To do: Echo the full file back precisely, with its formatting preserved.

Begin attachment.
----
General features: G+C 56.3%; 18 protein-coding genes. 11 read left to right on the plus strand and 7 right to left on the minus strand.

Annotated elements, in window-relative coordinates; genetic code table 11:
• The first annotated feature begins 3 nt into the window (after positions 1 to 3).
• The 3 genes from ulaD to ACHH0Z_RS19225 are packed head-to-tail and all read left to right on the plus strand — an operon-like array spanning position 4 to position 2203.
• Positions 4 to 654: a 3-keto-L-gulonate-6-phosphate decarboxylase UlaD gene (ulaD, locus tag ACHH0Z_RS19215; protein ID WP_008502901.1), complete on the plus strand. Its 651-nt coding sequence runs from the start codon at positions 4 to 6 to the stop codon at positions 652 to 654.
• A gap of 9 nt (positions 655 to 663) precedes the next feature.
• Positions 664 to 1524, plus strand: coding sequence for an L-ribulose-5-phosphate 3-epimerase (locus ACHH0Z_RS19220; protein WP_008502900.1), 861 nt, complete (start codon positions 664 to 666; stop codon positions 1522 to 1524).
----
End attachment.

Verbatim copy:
General features: G+C 56.3%; 18 protein-coding genes. 11 read left to right on the plus strand and 7 right to left on the minus strand.

Annotated elements, in window-relative coordinates; genetic code table 11:
• The first annotated feature begins 3 nt into the window (after positions 1 to 3).
• The 3 genes from ulaD to ACHH0Z_RS19225 are packed head-to-tail and all read left to right on the plus strand — an operon-like array spanning position 4 to position 2203.
• Positions 4 to 654: a 3-keto-L-gulonate-6-phosphate decarboxylase UlaD gene (ulaD, locus tag ACHH0Z_RS19215; protein ID WP_008502901.1), complete on the plus strand. Its 651-nt coding sequence runs from the start codon at positions 4 to 6 to the stop codon at positions 652 to 654.
• A gap of 9 nt (positions 655 to 663) precedes the next feature.
• Positions 664 to 1524, plus strand: coding sequence for an L-ribulose-5-phosphate 3-epimerase (locus ACHH0Z_RS19220; protein WP_008502900.1), 861 nt, complete (start codon positions 664 to 666; stop codon positions 1522 to 1524).